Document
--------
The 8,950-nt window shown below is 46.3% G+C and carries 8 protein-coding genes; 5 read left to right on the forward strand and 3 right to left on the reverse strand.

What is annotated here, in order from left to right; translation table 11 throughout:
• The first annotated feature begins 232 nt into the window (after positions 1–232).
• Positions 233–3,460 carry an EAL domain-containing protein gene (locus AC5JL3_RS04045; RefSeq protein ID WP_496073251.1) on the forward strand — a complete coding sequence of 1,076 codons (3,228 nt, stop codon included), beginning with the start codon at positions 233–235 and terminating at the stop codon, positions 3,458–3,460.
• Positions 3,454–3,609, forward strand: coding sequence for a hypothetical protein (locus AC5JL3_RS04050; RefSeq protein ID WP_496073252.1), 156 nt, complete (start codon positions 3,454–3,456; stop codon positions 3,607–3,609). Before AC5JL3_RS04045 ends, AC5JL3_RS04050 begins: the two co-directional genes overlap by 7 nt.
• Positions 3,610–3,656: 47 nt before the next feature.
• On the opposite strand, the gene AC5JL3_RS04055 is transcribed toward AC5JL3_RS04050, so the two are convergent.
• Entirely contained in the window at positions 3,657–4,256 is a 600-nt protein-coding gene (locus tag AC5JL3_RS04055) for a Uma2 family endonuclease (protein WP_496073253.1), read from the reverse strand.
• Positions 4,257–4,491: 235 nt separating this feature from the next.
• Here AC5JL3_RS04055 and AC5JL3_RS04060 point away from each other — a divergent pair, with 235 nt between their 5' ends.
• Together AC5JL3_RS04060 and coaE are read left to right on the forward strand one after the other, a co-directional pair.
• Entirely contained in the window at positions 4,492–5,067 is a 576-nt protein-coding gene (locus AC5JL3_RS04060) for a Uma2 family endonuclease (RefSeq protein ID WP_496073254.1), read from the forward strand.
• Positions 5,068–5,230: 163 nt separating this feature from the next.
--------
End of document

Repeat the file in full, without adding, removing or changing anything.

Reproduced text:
The 8,950-nt window shown below is 46.3% G+C and carries 8 protein-coding genes; 5 read left to right on the forward strand and 3 right to left on the reverse strand.

What is annotated here, in order from left to right; translation table 11 throughout:
• The first annotated feature begins 232 nt into the window (after positions 1–232).
• Positions 233–3,460 carry an EAL domain-containing protein gene (locus AC5JL3_RS04045; RefSeq protein ID WP_496073251.1) on the forward strand — a complete coding sequence of 1,076 codons (3,228 nt, stop codon included), beginning with the start codon at positions 233–235 and terminating at the stop codon, positions 3,458–3,460.
• Positions 3,454–3,609, forward strand: coding sequence for a hypothetical protein (locus AC5JL3_RS04050; RefSeq protein ID WP_496073252.1), 156 nt, complete (start codon positions 3,454–3,456; stop codon positions 3,607–3,609). Before AC5JL3_RS04045 ends, AC5JL3_RS04050 begins: the two co-directional genes overlap by 7 nt.
• Positions 3,610–3,656: 47 nt before the next feature.
• On the opposite strand, the gene AC5JL3_RS04055 is transcribed toward AC5JL3_RS04050, so the two are convergent.
• Entirely contained in the window at positions 3,657–4,256 is a 600-nt protein-coding gene (locus tag AC5JL3_RS04055) for a Uma2 family endonuclease (protein WP_496073253.1), read from the reverse strand.
• Positions 4,257–4,491: 235 nt separating this feature from the next.
• Here AC5JL3_RS04055 and AC5JL3_RS04060 point away from each other — a divergent pair, with 235 nt between their 5' ends.
• Together AC5JL3_RS04060 and coaE are read left to right on the forward strand one after the other, a co-directional pair.
• Entirely contained in the window at positions 4,492–5,067 is a 576-nt protein-coding gene (locus AC5JL3_RS04060) for a Uma2 family endonuclease (RefSeq protein ID WP_496073254.1), read from the forward strand.
• Positions 5,068–5,230: 163 nt separating this feature from the next.